Think of how a paint sealant on a car can help prevent it from rusting and decaying. So are antioxidants to the body, they help prevent damage from cell oxidation which can lead to premature aging, DNA damage, and certain types of cancers. Scientists are really starting to understand the damage brought on by free radicals
Researchers in Italy found the high antioxidant content in dark chocolate would help combat the negative effects of free radical damage in the body. And interestingly milk was shown to interfere with the absorption of antioxidants
3. Dark Chocolate Lowers Blood Pressure
Some more research but this time out of Germany.
An 18 week study looked at otherwise healthy individuals that had higher than optimal blood pressure. Small portions of dark chocolate added into a normal diet were seen to efficiently reduce blood pressure
4. Dark Chocolate Can Help Prevent Cardiovascular Disease
This research out of Australia showed that small daily dark chocolate consumption could potentially avert 70 non fatal and 15 fatal cardiovascular events per 10,000 people treated over 10 years.
Again the studies pointed out using at least 60-70% cocoa solids dark chocolate rather than milk or white chocolate.
An interesting side note is when testing the antioxidant content via the flavonoids and polyphenols a measurement called the Oxygen Radical Absorbance Capacity (ORAC) is used. Basically researches put some “bad” free radicals against certain foods to see how the foods antioxidants disarm them.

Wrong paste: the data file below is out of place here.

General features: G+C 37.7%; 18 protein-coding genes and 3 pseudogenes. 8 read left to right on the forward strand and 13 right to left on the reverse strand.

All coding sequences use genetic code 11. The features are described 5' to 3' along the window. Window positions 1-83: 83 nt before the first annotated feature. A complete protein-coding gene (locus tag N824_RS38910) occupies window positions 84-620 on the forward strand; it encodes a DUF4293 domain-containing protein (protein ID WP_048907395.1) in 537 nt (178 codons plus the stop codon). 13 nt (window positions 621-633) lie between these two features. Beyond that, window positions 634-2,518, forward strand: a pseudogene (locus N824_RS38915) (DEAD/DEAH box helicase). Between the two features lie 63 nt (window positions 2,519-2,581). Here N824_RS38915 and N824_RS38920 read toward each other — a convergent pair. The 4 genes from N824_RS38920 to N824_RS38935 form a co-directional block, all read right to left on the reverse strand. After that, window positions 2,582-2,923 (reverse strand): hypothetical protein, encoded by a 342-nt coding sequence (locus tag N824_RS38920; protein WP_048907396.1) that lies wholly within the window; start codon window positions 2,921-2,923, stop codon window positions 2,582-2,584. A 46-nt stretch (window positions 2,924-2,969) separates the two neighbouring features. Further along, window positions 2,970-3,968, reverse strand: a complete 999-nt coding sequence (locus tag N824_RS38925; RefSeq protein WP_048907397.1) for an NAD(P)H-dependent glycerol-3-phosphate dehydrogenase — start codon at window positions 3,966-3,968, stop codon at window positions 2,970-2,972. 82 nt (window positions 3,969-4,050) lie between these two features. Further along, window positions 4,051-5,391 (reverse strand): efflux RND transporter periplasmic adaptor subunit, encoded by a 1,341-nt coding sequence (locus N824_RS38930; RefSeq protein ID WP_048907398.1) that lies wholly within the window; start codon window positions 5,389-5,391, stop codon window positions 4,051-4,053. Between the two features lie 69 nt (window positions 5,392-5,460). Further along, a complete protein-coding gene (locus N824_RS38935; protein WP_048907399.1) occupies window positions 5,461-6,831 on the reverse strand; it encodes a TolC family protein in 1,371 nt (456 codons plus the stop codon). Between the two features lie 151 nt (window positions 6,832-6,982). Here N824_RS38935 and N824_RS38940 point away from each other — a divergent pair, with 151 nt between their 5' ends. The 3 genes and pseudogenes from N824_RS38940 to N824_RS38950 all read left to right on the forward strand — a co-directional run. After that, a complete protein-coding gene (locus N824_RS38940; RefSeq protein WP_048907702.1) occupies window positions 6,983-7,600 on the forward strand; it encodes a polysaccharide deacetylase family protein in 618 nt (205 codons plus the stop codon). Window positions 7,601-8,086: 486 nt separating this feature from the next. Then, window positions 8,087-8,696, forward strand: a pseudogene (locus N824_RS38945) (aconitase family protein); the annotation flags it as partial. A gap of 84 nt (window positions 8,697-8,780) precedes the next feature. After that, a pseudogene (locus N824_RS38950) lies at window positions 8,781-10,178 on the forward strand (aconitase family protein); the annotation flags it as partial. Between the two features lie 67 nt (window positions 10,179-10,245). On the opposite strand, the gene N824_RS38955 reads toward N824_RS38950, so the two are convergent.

Some studies with the testing showed dark chocolate to have higher antioxidant activity than the acai berry or even the powerhouse blueberry. This USDA chart shows the break down for a wide variety of foods and their ORAC score.
Another interesting takeaway. The highest scores for antioxidant content by far go to spices and herbs, specifically things like cloves, cinnamon, oregano etc
5. Dark Chocolate Can Help Manage & Lower Blood Sugar
This might be the most surprising benefit of dark chocolate to some people.
People with diabetes, pre diabetes and insulin resistance have trouble controlling blood sugar levels.
A healthy diet and exercise and specifically strength training can help with naturally lowering blood sugar. What are some of the natural compounds in foods that can help with lowering blood sugar? Polyphenols.
Polyphenols among their many benefits are believed to promote vascular health and glucose control. And with dark chocolate being near the top of the antioxidant content list it can play an effective part in helping keep blood sugar under control.
But “Charlie and the High Antioxidant, Polyphenol Dark Chocolate Factory” doesn’t have the same ring to it..
You might think how can chocolate not negatively effect sugar levels. Well you shouldn’t think of dark chocolate as sugar but actually more as fat.
Dark chocolate contains the fats:
- oleic acid
- palmitic acid
- stearic acid
The oleic acids are the mono-unsaturated type wholesome fats found in olive oil.